TECHNIQUE

Bronchoalveolar Lavage in Rabbits (Disease Investigation & Management - Treatment and Care)

Summary Information
Type of technique Health & Management / Disease Investigation & Management / Techniques:
Synonyms and Keywords --
Description Based on the description given in Ward (2006) (B601.2.w2).

Note: the following procedure can be performed using a bronchoscope if there is one available and this will have the advantage of permitting direct visualisation of the airway that is to be sampled. (B601.2.w2)

  • Restraint:
    • The rabbit must be anaesthetised for this procedure. (B601.2.w2)
  • Preparation:
    • Apply sterile lidocaine (lignocaine) topically to the laryngeal mucosa. (B601.2.w2)
    • Intubate, using a sterile endotracheal tube. See: Endotracheal Intubation of Rabbits
      • To minimise oral contamination, the tube must be passed through the larynx as cleanly as possible (ideally using mouth gags and a long-bladed laryngoscope to aid placement). (B601.2.w2)
  • Positioning:
    • Place the rabbit in lateral recumbency making sure the most severely affected side is next to the table (the degree of severity is determined on the results of physical examination and radiography). (B601.2.w2)
  • Technique:
    • Pass a sterile catheter through the endotracheal tube, blindly.
      • If a bronchoscope is available, perform this procedure via the bronchoscope. (B601.2.w2)
      • The bronchoscope allows the operator to directly visualise the sampling site.
    • Gently advance the catheter until it lodges in a distal airway. (B601.2.w2)
    • Using a syringe, instil a bolus of warm (body temperature) sterile saline (1 - 2 mL/kg) into the catheter over about three seconds. (B601.2.w2)
    • To recover the fluid, apply gentle suction
      • Briefly elevating the rabbit's caudal half a few inches off the table may facilitate this. (B601.2.w2)
    • Make several attempts to aspirate fluid until no further fluid can be obtained. (B601.2.w2)
      • Note: it is only possible to retrieve a portion of the instilled fluid. (B601.2.w2)
    • Provide 100% oxygen for at least ten to fifteen minutes after the procedure, and expand the lungs with several "sighs" whilst the rabbit is still intubated. (B601.2.w2)
Appropriate Use (?)
Indications
  • Investigation of lower respiratory disease of unknown origin. (B601.2.w2)
Appropriate restraint
  • Anaesthesia is necessary for this procedure. (B601.2.w2)
Bronchoscope
  • This piece of equipment is very useful for this procedure as it will permit direct visualisation of the airway that is to be sampled. (B601.2.w2)
Notes
  • Sterile equipment
    • Catheters, endotracheal tubes, syringes etc. must remain sterile during the procedure. 
  • Disposal of used equipment
    • Used disposable equipment needs to be put into the appropriate clinical waste container and needles should be disposed of in a sharps container.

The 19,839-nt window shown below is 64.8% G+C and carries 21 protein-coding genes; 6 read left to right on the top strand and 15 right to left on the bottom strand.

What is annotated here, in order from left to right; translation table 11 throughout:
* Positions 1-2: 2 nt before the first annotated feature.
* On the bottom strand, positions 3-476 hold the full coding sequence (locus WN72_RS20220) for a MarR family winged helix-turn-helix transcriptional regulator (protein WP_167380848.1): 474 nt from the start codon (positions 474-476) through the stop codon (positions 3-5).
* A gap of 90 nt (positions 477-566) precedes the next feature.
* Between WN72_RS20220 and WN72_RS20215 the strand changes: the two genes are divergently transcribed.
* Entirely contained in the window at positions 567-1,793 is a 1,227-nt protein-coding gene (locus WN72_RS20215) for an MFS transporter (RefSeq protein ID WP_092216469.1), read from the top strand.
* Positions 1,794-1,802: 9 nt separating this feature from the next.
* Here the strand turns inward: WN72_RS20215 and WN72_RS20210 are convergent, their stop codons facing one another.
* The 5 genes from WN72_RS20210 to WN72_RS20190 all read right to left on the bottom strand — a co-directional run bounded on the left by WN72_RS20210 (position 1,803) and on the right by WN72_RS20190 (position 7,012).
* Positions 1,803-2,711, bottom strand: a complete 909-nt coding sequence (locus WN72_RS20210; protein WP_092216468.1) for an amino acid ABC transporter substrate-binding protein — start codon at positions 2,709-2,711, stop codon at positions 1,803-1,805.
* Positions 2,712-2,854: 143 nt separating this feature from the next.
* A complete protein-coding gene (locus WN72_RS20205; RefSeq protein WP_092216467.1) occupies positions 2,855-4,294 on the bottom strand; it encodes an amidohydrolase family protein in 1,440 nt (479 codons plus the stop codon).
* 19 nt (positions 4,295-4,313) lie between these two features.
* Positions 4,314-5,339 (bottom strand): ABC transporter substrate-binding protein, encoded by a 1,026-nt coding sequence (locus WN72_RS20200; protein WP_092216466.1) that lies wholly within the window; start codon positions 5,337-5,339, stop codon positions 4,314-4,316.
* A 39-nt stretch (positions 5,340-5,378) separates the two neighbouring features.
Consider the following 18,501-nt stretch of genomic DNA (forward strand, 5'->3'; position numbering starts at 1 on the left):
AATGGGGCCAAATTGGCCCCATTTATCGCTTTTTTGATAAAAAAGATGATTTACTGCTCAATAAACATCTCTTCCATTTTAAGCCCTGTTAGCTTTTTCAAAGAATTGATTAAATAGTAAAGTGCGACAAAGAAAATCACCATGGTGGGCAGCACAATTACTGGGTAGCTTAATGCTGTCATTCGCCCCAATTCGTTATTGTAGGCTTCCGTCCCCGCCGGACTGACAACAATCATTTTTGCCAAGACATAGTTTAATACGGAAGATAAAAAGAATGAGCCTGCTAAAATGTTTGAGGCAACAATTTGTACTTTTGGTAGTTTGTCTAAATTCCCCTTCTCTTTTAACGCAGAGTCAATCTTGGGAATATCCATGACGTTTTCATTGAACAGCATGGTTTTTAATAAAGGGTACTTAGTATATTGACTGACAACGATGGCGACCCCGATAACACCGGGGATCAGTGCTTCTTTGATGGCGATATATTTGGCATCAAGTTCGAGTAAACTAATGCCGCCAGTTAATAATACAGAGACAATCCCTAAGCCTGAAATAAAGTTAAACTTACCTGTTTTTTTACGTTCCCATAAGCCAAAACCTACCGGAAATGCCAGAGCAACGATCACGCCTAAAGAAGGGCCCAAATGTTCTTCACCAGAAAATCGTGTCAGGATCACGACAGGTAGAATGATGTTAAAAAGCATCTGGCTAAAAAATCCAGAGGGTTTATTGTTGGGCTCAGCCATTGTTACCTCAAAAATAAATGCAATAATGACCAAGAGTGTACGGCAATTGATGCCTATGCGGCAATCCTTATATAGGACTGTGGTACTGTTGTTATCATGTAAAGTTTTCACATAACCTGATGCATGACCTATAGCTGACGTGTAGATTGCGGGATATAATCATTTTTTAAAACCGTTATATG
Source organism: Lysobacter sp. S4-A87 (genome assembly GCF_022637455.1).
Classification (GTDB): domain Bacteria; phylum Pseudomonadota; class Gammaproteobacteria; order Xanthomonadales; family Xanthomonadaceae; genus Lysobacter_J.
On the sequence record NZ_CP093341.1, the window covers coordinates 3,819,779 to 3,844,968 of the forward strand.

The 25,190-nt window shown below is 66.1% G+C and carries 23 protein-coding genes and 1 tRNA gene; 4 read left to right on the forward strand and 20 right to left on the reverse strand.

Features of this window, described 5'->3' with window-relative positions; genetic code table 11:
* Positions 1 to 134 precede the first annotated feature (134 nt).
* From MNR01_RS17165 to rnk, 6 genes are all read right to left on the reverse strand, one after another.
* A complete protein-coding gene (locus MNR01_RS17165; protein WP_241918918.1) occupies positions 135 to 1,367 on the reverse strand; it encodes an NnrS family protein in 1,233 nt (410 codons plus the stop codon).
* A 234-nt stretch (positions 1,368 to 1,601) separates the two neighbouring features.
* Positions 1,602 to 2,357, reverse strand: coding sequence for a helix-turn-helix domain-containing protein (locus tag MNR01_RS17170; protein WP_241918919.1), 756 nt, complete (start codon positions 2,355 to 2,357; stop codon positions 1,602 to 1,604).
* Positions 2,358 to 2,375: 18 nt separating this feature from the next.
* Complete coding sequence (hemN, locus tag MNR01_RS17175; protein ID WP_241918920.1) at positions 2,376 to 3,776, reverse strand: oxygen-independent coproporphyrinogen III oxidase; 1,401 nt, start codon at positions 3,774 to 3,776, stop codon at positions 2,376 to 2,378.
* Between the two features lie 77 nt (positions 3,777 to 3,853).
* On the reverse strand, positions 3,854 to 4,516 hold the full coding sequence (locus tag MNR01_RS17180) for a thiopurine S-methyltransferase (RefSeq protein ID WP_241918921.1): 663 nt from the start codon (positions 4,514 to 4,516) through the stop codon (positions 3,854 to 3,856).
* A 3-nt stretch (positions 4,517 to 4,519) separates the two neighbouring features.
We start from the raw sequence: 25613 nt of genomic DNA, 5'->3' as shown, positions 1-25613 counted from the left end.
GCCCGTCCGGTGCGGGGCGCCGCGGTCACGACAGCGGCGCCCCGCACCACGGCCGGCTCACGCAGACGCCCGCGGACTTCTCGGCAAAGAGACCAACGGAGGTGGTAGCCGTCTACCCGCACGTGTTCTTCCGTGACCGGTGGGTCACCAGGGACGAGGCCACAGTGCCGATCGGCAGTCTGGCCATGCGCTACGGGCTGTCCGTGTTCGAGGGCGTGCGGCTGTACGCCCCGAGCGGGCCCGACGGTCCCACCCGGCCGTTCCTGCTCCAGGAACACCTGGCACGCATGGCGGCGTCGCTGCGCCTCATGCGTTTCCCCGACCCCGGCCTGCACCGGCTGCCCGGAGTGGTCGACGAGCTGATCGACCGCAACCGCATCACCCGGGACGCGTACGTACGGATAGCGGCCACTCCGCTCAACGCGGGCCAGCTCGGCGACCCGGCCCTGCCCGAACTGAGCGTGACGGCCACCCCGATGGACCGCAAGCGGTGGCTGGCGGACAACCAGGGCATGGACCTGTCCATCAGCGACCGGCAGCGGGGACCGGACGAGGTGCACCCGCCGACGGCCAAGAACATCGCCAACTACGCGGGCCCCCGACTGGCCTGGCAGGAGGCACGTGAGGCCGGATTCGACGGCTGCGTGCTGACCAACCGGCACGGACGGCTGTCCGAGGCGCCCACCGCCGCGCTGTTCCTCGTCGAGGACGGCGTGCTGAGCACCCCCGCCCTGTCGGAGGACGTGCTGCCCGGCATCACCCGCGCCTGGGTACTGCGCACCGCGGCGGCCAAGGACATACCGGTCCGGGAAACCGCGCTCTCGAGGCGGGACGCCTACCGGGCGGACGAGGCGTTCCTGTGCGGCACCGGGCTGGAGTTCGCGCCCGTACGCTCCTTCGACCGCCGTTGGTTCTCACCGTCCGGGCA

Complications/ Limitations / Risk
  • Restraint:
    • Anaesthesia is necessary for this procedure. (B601.2.w2)
  • Maintaining sterility:
    • To minimise oral contamination, the sterile endotracheal tube must be passed through the larynx as cleanly as possible (ideally using mouth gags and a long-bladed laryngoscope to aid placement). (B601.2.w2)
  • Providing adequate oxygen after the procedure:
    • The patient should receive 100 % oxygen for at least ten to fifteen minutes and the lungs should be expanded with several "sighs" whilst the rabbit is still intubated. (B601.2.w2)
Equipment / Chemicals required and Suppliers
  • A bronchoscope is very useful but not essential.
  • Sterile lidocaine (lignocaine)
  • Sterile endotracheal tube 
  • Mouth gags and a long-bladed laryngoscope are useful. 
  • Sterile catheter
  • Sterile syringe
  • Sterile saline

(B601.2.w2)

Expertise level / Ease of Use This procedure should only be carried out by an individual with appropriate clinical training and practical experience.
Cost / Availability
  • Equipment is relatively inexpensive.
  • Cost of equipment for in-house testing
  • Cost of external laboratory fees.
Legal and Ethical Considerations In some countries there may be legislation restricting the use of this type of technique to licensed veterinarians. For example in the UK: "The Veterinary Surgeons Act 1966 (Section 19) provides, subject to a number of exceptions, that only registered members of the Royal College of Veterinary Surgeons may practice veterinary surgery." (see: LCofC1 - RCVS Guide to Professional Conduct 2000 - Treatment of Animals by Non-Veterinary Surgeons).
Author Nikki Fox BVSc MRCVS (V.w103)
Referee Debra Bourne MA VetMB PhD MRCVS (V.w5); Brigitte Reusch BVet Med (Hons) CertZooMed MRCVS (V.w127)
References B601.2.w2

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